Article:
The push for more cheap H-2Bs, he added, “is the chamber of commerce talking — they just want their cheap labor.”
Here is Kelly’s May statement to the appropriations committee:
This is one of things I really wish I did not have any discretion, and for every Senator or Congressman that has your view, I have another one that says ‘Don’t you dare, this is about American jobs.’ You know the argument, both sides. My staff, members of my staff, are coordinating with the Department of Labor on this. One of the things, and I have my working class root background that keeps reminding me that some of these individuals —not necessarily in Alaska — but many, many of these individuals are victimized when they come up here, in terms of what they’re paid and all the rest of it, so we’re working with Labor, Department of Labor, to come up with an answer to this, but we really do need a long-term solution, so we’ll work with the Senate and with Congress, within the industry, this year, and again, I’ll have my staff when they return from Labor and we get some protocols in place, we’ll likely increase the numbers for this year, perhaps not by the entire number that I’m authorized, but we really do need, I’m really looking forward to working with you Senator, and the whole Congress, to get a longer-term solution to this.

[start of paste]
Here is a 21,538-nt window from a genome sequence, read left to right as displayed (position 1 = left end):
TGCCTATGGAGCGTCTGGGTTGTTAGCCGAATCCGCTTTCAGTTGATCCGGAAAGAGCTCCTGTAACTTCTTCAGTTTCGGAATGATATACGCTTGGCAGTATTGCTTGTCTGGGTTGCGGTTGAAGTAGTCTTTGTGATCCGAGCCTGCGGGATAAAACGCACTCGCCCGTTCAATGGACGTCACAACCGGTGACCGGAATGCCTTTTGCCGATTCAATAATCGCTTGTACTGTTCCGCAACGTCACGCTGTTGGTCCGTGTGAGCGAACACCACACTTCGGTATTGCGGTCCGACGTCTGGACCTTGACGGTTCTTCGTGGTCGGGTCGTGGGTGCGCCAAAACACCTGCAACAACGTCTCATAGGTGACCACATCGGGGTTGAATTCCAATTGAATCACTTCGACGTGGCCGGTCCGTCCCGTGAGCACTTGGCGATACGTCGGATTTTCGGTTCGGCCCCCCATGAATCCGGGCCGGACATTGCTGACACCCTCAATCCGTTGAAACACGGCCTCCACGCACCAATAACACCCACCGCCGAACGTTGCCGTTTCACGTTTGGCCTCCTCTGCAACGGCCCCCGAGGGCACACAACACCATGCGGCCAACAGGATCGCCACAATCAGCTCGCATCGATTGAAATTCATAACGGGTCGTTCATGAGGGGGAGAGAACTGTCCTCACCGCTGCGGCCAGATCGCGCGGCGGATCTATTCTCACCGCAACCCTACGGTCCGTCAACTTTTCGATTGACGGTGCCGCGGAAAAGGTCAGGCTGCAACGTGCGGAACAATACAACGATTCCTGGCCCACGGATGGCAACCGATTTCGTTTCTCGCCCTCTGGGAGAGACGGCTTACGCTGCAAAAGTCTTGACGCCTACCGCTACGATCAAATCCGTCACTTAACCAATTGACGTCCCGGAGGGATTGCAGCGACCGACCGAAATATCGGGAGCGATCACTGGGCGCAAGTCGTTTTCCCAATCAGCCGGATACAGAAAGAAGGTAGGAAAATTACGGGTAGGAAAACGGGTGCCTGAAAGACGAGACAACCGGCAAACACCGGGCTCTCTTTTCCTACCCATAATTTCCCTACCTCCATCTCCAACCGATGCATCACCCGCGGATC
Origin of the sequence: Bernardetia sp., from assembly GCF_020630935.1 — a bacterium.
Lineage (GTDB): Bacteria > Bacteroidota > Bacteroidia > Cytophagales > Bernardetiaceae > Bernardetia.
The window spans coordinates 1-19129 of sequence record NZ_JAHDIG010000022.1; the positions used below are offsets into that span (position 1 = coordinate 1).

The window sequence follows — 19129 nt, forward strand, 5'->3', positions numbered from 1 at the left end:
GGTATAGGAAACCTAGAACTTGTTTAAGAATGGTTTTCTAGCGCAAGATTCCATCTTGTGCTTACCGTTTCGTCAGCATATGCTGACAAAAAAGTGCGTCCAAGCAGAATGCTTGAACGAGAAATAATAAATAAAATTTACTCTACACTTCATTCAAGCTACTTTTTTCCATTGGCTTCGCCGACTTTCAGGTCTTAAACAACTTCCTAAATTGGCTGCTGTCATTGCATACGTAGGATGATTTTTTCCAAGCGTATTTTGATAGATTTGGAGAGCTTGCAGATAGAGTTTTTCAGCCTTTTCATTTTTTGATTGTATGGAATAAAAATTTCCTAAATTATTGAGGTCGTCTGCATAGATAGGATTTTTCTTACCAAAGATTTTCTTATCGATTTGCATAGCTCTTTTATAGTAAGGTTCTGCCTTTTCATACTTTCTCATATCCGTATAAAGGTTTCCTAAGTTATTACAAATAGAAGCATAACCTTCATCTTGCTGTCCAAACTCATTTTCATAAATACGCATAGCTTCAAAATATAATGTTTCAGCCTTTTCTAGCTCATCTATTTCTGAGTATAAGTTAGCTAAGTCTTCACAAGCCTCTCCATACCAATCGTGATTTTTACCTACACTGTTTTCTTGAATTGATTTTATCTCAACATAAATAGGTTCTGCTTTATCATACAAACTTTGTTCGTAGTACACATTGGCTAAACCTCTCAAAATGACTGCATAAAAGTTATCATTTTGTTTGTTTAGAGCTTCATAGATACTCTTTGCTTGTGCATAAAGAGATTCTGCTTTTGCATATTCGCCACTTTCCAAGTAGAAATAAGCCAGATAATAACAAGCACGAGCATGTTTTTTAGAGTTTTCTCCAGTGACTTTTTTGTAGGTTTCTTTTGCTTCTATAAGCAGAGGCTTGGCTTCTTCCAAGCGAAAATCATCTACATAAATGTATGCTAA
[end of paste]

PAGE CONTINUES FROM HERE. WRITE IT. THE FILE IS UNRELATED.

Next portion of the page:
Each year, the federal government allows companies to import roughly 1 million blue-collar and white-collar guest workers, ensuring a year-round resident population of at least 1 million foreign workers. The government also imports 1 million legal immigrants. In 2016, roughly 500,000 illegals joined the workforce. Roughly 4 million young Americans join the workforce each year.
That annual inflow of roughly 2 million foreign workers floods the job market just as 4 million young Americans graduate and join the workforce.